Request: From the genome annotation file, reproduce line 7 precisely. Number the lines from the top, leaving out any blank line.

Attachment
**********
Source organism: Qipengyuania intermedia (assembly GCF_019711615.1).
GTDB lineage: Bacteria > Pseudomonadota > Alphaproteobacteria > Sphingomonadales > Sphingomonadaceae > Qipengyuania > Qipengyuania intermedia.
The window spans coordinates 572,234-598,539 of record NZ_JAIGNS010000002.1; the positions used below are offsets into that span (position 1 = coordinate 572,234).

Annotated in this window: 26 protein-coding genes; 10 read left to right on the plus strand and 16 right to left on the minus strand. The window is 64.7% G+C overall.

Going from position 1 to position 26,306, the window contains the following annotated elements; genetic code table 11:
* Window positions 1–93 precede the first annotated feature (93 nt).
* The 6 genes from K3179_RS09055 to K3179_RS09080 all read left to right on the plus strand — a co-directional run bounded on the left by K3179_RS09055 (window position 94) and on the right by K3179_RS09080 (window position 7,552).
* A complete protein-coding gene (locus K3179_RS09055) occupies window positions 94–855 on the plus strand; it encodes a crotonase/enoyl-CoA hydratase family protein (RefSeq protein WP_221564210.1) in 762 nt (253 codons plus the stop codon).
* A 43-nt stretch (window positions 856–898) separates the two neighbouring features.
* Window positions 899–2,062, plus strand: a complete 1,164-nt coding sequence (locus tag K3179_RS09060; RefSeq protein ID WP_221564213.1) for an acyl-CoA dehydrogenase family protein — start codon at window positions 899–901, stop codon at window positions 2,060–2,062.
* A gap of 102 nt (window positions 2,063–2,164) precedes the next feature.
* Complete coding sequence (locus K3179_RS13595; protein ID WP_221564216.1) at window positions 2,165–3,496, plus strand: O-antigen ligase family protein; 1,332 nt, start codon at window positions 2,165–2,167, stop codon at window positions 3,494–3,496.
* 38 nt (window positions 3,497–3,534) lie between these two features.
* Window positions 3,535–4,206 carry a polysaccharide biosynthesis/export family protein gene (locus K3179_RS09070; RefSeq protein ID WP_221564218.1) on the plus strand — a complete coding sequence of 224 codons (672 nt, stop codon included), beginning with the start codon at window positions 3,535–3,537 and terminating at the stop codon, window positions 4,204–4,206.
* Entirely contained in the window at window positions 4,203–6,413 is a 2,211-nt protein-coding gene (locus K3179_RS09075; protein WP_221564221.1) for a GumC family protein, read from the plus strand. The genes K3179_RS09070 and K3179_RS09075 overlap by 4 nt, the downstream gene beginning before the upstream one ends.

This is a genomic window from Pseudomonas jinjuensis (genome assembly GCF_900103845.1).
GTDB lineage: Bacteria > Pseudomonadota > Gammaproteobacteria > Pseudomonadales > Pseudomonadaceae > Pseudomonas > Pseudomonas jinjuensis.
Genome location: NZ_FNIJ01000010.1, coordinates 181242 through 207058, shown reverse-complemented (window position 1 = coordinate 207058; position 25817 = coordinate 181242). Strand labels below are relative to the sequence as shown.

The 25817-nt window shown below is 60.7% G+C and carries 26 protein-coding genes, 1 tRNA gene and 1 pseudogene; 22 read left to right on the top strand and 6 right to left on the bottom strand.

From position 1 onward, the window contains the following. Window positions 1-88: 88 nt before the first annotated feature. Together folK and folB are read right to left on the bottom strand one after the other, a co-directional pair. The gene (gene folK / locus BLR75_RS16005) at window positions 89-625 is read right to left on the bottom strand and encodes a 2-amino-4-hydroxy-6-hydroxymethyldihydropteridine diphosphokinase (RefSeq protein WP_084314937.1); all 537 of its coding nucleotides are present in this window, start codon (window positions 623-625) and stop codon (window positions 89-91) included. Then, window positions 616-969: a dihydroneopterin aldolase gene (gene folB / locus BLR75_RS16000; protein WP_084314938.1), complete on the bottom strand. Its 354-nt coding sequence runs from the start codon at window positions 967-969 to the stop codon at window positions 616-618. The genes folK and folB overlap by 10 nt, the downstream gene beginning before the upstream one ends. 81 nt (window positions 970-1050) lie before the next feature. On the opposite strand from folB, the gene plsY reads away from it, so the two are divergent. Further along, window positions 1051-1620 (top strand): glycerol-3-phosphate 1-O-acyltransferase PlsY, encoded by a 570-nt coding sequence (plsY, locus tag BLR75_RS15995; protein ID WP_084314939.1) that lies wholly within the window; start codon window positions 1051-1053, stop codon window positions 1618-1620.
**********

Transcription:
* The 6 genes from K3179_RS09055 to K3179_RS09080 all read left to right on the plus strand — a co-directional run bounded on the left by K3179_RS09055 (window position 94) and on the right by K3179_RS09080 (window position 7,552).